Lunch is served at one of Chef Raue's three Berlin restaurants, La Soupe Populaire on Prenzlauer Allee, a vast space occupying a crumbling former brewery where a “people's cuisine” based on old and sometimes forgotten German staples is served on rudimentary furnishings alongside vast works of contemporary art. Here, while indulging in yet more Grand Cuvée and our day's first sampling of the maison's brilliant Rosé, we gorge on such traditional fare as hearty smoked sausage, pickled cucumber, sourdough bread with dripping, herring salad and Königsberger klopse, a Prussianstyle meatball with beetroot and potato purée in a cumin-flavoured lentil stew.
Fortunately I've already been in Europe for a few days, so even with several glasses of Krug inside me I'm not about to curl up for a post-prandial snooze quite yet. And that's just as well, as we're soon popping round the corner to Berlin's Soho House, where Olivier Krug, sixth-generation descendant of the house's founder Joseph, is in residence to greet us. Ensconced in his vast penthouse loft, replete with professional kitchen, old-school record player, a pile of rare vinyl and a football table – on which he's happy to take on all comers – this eloquent and amusing ambassador for the family firm (though now it's part of luxury empire LVMH) regales us with the story of the house and why his ancestor decided to take on the seemingly impossible task of creating and re-creating, year-after-yearafter- year, the world's most consistently great champagne.
It's a theme explored in even greater detail during the afternoon's last stop at the Schirner Zang Foundation, where, glasses (which, we're told time and again, must never, ever, be flutes: a tulip-shaped bowl enhances the flavours far better) in hand yet again, Chef de Cave Eric Lebel talks us through an artistic reinterpretation of Krug Grand Cuvée, with room-sized installations representing the huge number of wines, vintages, flavours and aromas that go into the creation of each bottle.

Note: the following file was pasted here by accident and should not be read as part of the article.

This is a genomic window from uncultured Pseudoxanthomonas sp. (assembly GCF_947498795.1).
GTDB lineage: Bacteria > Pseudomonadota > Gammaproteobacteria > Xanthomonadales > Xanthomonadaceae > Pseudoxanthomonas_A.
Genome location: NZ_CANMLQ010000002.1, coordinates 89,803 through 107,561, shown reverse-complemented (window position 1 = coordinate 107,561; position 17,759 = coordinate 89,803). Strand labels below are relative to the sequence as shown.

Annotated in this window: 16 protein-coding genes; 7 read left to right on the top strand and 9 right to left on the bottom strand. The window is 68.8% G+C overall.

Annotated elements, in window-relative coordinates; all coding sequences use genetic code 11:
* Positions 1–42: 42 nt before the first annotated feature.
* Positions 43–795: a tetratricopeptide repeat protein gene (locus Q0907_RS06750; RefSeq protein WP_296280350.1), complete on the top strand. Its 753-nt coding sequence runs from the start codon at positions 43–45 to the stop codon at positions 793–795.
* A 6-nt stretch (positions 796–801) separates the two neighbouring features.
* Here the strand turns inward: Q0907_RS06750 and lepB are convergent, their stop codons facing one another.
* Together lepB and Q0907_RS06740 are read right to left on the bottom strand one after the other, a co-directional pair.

It's at dinner, a joyful affair combining the more Asian-influenced side of Chef Raue's inspired yet idiosyncratic oeuvre, a stirring set from Terrasson's virtuoso quartet and, of course, yet more lavish pourings of Krug, that it all comes together. We've been bussed to a cavernous event space in the former East of the city, where we're now seated at tables surrounding a central stage. It's all delightfully informal, as Olivier Krug and the maison's charismatic President and CEO Maggie Henriquez welcome us and then invite the musicians to step up and play.
And what a performance it is, the pianist combining the muscularity of McCoy Tyner, the Latin soul of Danilo Pérez and the eclecticism and funk of Herbie Hancock with the sensory beauty of the French Impressionists. Underpinning his daring improvisations are bassist Burniss Earl Travis II, who exhibits the swing and harmonic sensibility of a younger Richard Davis, drummer Lukmil Perez, whose economy and attack recall the great Al Foster, and fellow Cuban percussionist Mauricio Herrera, a rolling thunderstorm of rhythm.
Midnight comes and goes, and there's still more – or at least more champagne and more music. We pile into the buses for a final ride back to Hotel Zoo, where Terrason is already at the piano for an impromptu set that lasts well into the night. As I sip on my nth glass in the past 15 hours, revelling yet again in the complexity, balance and elegance of its contents, I grasp the opportunity to tackle Olivier Krug about that word, generosity.
“It's about what you get in the glass,” he says. “'Generous' describes very well the way it fills your mouth like an explosion of flavours. There's no other champagne as generous. It not only has fullness, but also intensity.
“With four instruments tonight, there's generosity. And champagne is generous by definition. You don't drink champagne on your own. You don't hide it. It's something you share. And Krug is a very generous house, so if you come to Krug our doors are open and you will be welcomed.
“Luxury,” he concludes, “is very much about the heart. For me a luxury product is one that feels as if it's been made for you. Love is very important in luxury.”
After a day like today, I'd definitely drink to that.